If they indicate that they have busy and non-busy periods, that’s normal. And not an issue.

      Thing is, are the ones in charge in this for the long haul or just until someone purchases them. There’s a difference.
      If they are in it for the long haul, then the busy periods will result in management determining if more employees are needed to make sure all have a reasonable workload. Followed by actions to bring more on board. This is good. It means there’s an end in sight for the too-busy period.

      If they are just trying to sell the company, then they will make statements like “muscle through” or “everyone pitches in to get the work done”. They have no intention of hiring anyone, will work you to death so as to keep the bottom line as lean as possible to remain attractive to buyers. Flee that.

  38. Manic Pixie HR Girl*

    Feeling extremely frustrated this week. I’ve had a lot of people leave recently as we work in gov’t and right now transfer candidates are easier to recruit than off the street for [reasons] (my fellow gov peeps will understand!). We’re a hectic office and we are in an area that does not have free parking. I have no allusions that there are things that make people want to move on, though I like to think (and have been told!) that despite the grind it’s a good office and that people like working for me.

    I had someone give THREE DAYS notice. She had a lot of things to unleash to her manager which basically amount to that she’s just frustrated with the pace especially given that we are understaffed, and she is starting a new job and wants some time to decompress first. I am not mad at her for leaving. I am mad that, after 5 years, 2 promotions (intern to fellow to perm staff), and a number of opportunities to change teams when things weren’t working quite right, I wasn’t granted the courtesy of a standard 2 week notice because she wanted to throw a temper tantrum.

    Not looking for advice, just really frustrated and disappointed. :(

    1. Everything Bagel*

      Throw a temper tantrum? Did she yell and cry when she quit, or is the fact that she gave such short notice the actual tantrum?

    2. mreasy*

      Two week notice is a courtesy. I wouldn’t expect it from any employees who don’t feel they were treated with courtesy.

    3. Pocket Mouse*

      Work is frustrating for a lot of people these days. It sounds like you’re taking the short notice as a personal affront—why is that? It’s clear there were work-related areas where, as your own description indicates, this employee did not feel treated well. Look for the root of your frustration, which is really the root of this employee’s frustration, and use it as a learning experience. Don’t get frustrated with the employee doing what she felt was best for her. Also recognize that she gave three days’ notice instead of none- presumably that’s a calculation designed to get both you and her what each of you truly needs in this moment.

    4. Em*

      I’m sorry you’re feeling frustrated. It’s never fun to feel like you’re being left in the lurch. That being said, it sounds like you may be taking this more personally than is productive.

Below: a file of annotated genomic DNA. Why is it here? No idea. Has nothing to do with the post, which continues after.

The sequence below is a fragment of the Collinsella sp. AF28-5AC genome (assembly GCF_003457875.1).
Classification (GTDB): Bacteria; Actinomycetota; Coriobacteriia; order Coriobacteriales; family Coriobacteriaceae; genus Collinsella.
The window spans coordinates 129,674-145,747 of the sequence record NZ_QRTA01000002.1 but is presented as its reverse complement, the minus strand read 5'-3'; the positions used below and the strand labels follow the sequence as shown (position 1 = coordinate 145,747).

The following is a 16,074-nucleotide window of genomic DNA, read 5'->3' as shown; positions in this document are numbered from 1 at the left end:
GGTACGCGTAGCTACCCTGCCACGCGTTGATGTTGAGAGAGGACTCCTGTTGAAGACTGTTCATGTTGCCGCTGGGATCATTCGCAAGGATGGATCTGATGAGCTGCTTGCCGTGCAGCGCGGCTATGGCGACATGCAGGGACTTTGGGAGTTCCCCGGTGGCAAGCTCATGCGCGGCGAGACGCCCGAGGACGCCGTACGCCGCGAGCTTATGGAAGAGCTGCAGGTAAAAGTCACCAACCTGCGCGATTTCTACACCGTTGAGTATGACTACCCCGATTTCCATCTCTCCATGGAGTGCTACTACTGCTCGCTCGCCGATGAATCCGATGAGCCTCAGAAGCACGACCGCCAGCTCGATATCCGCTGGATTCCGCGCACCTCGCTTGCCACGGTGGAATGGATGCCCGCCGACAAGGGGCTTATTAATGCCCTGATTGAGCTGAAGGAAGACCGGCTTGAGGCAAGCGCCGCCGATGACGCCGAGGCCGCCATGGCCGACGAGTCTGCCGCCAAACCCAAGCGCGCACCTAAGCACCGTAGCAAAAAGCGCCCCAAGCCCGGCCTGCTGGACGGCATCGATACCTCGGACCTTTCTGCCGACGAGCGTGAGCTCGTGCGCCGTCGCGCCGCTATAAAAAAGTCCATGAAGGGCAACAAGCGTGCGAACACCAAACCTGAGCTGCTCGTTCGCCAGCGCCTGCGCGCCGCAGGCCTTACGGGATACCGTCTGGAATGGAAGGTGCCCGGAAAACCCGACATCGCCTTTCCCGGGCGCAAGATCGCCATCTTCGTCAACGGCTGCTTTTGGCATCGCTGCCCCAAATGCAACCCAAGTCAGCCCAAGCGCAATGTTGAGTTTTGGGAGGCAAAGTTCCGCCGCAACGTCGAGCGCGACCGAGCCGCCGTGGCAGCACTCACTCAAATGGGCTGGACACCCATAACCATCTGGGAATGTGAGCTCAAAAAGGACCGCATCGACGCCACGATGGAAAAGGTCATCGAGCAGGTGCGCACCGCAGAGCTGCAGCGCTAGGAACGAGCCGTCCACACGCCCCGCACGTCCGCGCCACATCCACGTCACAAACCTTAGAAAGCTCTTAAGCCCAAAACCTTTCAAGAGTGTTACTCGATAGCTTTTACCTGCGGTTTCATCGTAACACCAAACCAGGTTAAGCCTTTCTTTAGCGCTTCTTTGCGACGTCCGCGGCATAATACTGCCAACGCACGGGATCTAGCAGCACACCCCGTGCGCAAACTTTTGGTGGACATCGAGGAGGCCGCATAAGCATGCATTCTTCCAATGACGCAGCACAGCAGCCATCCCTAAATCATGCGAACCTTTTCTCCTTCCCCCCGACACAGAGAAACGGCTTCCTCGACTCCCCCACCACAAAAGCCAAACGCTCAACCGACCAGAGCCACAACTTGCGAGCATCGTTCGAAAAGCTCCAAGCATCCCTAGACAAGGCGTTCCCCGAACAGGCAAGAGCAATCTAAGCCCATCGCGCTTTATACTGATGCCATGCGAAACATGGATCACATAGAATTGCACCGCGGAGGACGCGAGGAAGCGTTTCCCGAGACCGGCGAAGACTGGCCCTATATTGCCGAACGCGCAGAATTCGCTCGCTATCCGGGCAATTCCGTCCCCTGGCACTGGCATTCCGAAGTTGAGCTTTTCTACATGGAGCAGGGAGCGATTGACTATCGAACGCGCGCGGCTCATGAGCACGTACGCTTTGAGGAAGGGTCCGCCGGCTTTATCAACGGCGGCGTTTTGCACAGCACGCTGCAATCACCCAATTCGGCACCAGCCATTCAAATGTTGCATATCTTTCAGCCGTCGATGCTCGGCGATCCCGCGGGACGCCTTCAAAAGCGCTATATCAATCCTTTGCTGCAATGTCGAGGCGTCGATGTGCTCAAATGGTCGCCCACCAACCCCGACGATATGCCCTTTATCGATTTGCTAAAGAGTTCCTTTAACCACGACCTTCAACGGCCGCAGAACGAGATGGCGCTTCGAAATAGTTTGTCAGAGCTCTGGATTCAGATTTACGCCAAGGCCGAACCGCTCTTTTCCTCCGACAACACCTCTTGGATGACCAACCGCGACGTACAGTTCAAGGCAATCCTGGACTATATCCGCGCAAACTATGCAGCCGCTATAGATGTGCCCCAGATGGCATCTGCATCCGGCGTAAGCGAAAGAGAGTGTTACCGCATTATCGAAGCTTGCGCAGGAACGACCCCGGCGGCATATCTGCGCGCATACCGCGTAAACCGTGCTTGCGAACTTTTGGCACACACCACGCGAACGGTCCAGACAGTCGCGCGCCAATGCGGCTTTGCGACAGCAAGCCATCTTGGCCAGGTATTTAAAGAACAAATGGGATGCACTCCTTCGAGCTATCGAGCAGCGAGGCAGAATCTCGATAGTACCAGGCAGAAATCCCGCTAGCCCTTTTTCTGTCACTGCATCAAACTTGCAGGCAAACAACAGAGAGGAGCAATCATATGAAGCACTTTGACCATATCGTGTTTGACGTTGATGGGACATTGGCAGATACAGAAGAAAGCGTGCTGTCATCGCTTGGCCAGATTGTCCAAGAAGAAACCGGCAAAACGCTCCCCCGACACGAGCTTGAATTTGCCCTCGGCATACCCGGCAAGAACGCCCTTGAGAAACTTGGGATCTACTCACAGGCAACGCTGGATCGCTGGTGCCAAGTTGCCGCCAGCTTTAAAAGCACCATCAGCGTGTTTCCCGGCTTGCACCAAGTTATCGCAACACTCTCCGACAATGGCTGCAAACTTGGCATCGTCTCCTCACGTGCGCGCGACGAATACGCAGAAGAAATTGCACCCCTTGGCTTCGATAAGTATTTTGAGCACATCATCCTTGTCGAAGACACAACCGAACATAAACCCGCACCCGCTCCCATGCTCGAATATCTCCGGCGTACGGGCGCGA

You note that you “like to think people like working for [you],” but also use words like “hectic” and “understaffed,” and that the employee needed time to “decompress.” As much as someone might like working for you, that doesn’t compensate for being chronically overworked.

      Unless the employee was literally screaming and banging her fists on the ground like a toddler, long term overwork is very much a reason for someone to quit in frustration and, yes, the mental health implications of burn out are a perfectly okay reason for not giving longer notice.

      My sister just quit a job for much the same reason – she loved the job in theory, loved her coworkers, but was putting in 70+ hours (by herself most days) because of understaffing. She was unable to do basic things like go to doctor’s appointments, take her dog to the vet, or even get enough sleep to function well.

      I’d urge you – instead of feeling like this employee owes you something, focus on the (seemingly very valid) reasons why the employee is leaving and what, if anything, can be done about them.

    5. Former Retail Manager*

      Fellow gov peep here…..totally understand and sympathize with the frustration. Not sure what level of govt you are in, but I’m Federal and I can tell you that in my position there is not much that can be done in these scenarios to address the root causes of people leaving. There are a lot of moving parts and solutions (hiring, transferring employees to alleviate the burden, etc.) are slow. At my agency, for a while people were fleeing the premises faster than we could replace them, and then we are replacing partially or fully trained people (it’s a 2 year training process for my position) with brand new people which does little to alleviate the workload of fully trained employees.

      I can also say that I have witnessed some govt employees who will quit with super short notice because they know that there is virtually no repercussion…..govt doesn’t work like “real life” and those who stay long enough learn that pretty quickly. Short of getting fired, you could quit with no notice or 2 months notice and you can still get rehired at another agency.

      I think that a lot of people leaving right now might be in for a rude awakening. Most of the people that I have known personally that have quit their jobs are being hired at places that are also understaffed, so in some cases. they’re leaving one crappy scenario for another. Hope your situation improves soon.

  39. Lioness Rampant*

    I’m going to get fired soon- my PIP review is next week, and my boss has already dropped that I’ve failed it. But I still have to sit through the PIP review, where they’re going to ask me to reflect on my performance. This will probably be whatever they say to future employers.